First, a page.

Last week, I had a short post about the position taken by the U.S. Department of Justice in the Zarda v. Altitude Express “gay skydiver” case.
The DOJ has directly opposed the Equal Employment Opportunity Commission, which had also filed a brief in the case. The EEOC says that sexual orientation discrimination is prohibited by Title VII. The DOJ says it isn’t.
(As I noted last week, the EEOC may reverse its position once President Trump gets his two appointees on the Commission. Right now, Obama appointees are still in the majority, and there is only one Republican. Although yesterday, the lone Republican, Acting Chair Victoria Lipnic, was quoted in Bloomberg BNA as saying she did not expect the EEOC to change its position. If Ms. Lipnic votes with the Democratic members of the Commission, then the Trump appointees would be outvoted, even with a Republican majority.)
I’ve had blog posts discussing the arguments in favor of including sexual orientation in the Title VII definition of “sex.” Today I’d like to air the other side. The DOJ brief does as good a job as any I’ve seen in articulating why sexual orientation discrimination should not be covered by Title VII. I’ll give you my opinion at the end of this post. Please add your two cents in the comments.
No. 1: Congress has had a zillion chances to amend Title VII to include sexual orientation discrimination, but it hasn’t done so. In 1978, two years after the Supreme Court said it was ok for an employer to exclude pregnancy from a disability benefits plan, Congress amended Title VII by passing the Pregnancy Discrimination Act. The result was that the Title VII definition of “sex discrimination” henceforth included discrimination based on pregnancy and related conditions. In 1991, after four court decisions had come out saying that sexual orientation discrimination was not covered by Title VII, Congress amended the law again, and legislatively overruled some Supreme Court decisions it didn’t like — but did not add sexual orientation discrimination. Since 1991, lots of courts have said that sexual orientation discrimination is not prohibited by Title VII, but Congress has never amended the law to include it. The last three pages of the DOJ brief consist of a list of proposed — and failed — legislation to create federal protections for gay and lesbian individuals. It is a very long list. Because the court decisions until this year were consistently “against” such protections, Congress had every incentive to enact legislation to overrule the court decisions — if it had wanted to. And, yes, societal attitudes about this issue have changed dramatically in the last couple of years. But it’s still up to Congress, not the courts, to change the law if that’s the way to go.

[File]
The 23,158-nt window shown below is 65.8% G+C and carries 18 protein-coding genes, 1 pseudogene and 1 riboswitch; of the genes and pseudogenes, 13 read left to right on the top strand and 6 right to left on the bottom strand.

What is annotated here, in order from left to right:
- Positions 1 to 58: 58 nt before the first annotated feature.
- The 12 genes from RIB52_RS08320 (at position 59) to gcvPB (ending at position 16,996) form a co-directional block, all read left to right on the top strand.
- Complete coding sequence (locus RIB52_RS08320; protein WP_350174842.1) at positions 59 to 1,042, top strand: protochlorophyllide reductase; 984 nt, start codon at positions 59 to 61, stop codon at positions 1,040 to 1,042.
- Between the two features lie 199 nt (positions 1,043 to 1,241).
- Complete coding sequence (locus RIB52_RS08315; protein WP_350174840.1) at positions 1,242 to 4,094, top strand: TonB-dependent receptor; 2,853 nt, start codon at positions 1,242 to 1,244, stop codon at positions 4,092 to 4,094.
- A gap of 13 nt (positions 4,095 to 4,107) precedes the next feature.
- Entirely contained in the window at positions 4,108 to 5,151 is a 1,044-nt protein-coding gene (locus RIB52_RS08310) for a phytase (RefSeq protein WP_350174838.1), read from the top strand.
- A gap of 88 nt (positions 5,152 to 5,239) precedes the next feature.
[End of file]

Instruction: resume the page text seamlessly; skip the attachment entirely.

The DOJ goes on to rebut the three arguments made by the EEOC, which were recently adopted by the U.S. Court of Appeals for the Seventh Circuit in Hively v. Ivy Tech:
No. 2: Discrimination based on sexual orientation is not “because of” the sex of the employee. (The correct legal term, which the DOJ used in its brief, is “but for.” I’m trying to avoid being too technical here.) According to the DOJ, if a gay male is discriminated against for having a male partner, and a lesbian is discriminated against for having a female partner, there is no discrimination based on “sex” because the male and the female are treated the same. In other words, they’re both being discriminated against because of their orientation, not the fact that they are male or female.
No. 3: Discrimination based on sexual orientation is not always based on sex stereotyping, which we all agree is prohibited by Title VII. As the DOJ says, “Rather, the employer may have treated homosexuality differently for reasons such as moral beliefs about sexual, marital, and familial relationships that need not be based on views about gender at all.” (The DOJ concedes that discriminating against a gay or lesbian individual because the man is “effeminate” or the woman is too “masculine” could very well be unlawful sex stereotyping prohibited by Title VII.)
No. 4: Discrimination based on sexual orientation is not “associational discrimination” based on sex. Even though it Title VII would prohibit discrimination based on the race of the employee’s partner, that’s not the same as discriminating based on a person’s decision to choose a partner of the same sex. In the case of an interracial relationship, the problem is that the employer views the race of one of the partners as better than or worse than the race of the other partner. The DOJ cites a case in which a white employee was discriminated against because he married an African-American woman and was called a “N***** lover.” “By contrast, an employer who discriminates against an employee in a same-sex relationship is not engaged in sex-based treatment of women as inferior to similarly situated men (or vice versa), but rather is engaged in sex-neutral treatment of homosexual men and women alike.”
My score of the DOJ’s arguments:
Point No. 4: Pajama Boy. Weak. Without resorting to things like “natural law” or “traditional values,” which the courts don’t seem to want to do, the distinction between interracial and same-sex relationships is one that I find almost impossible to draw. I can see why the DOJ saved this argument for the end.
What do you think? Please let us know!
Image Credits: From flickr, Creative Commons license: The Thinker by Frederik Rubensson, rainbow Capitol by Tom Hilton, The Rock by Eva Rinaldi, Charlie Brown by Toho Scope. Department of Justice seal from U.S. Government. Pajama Boy screen shot by me.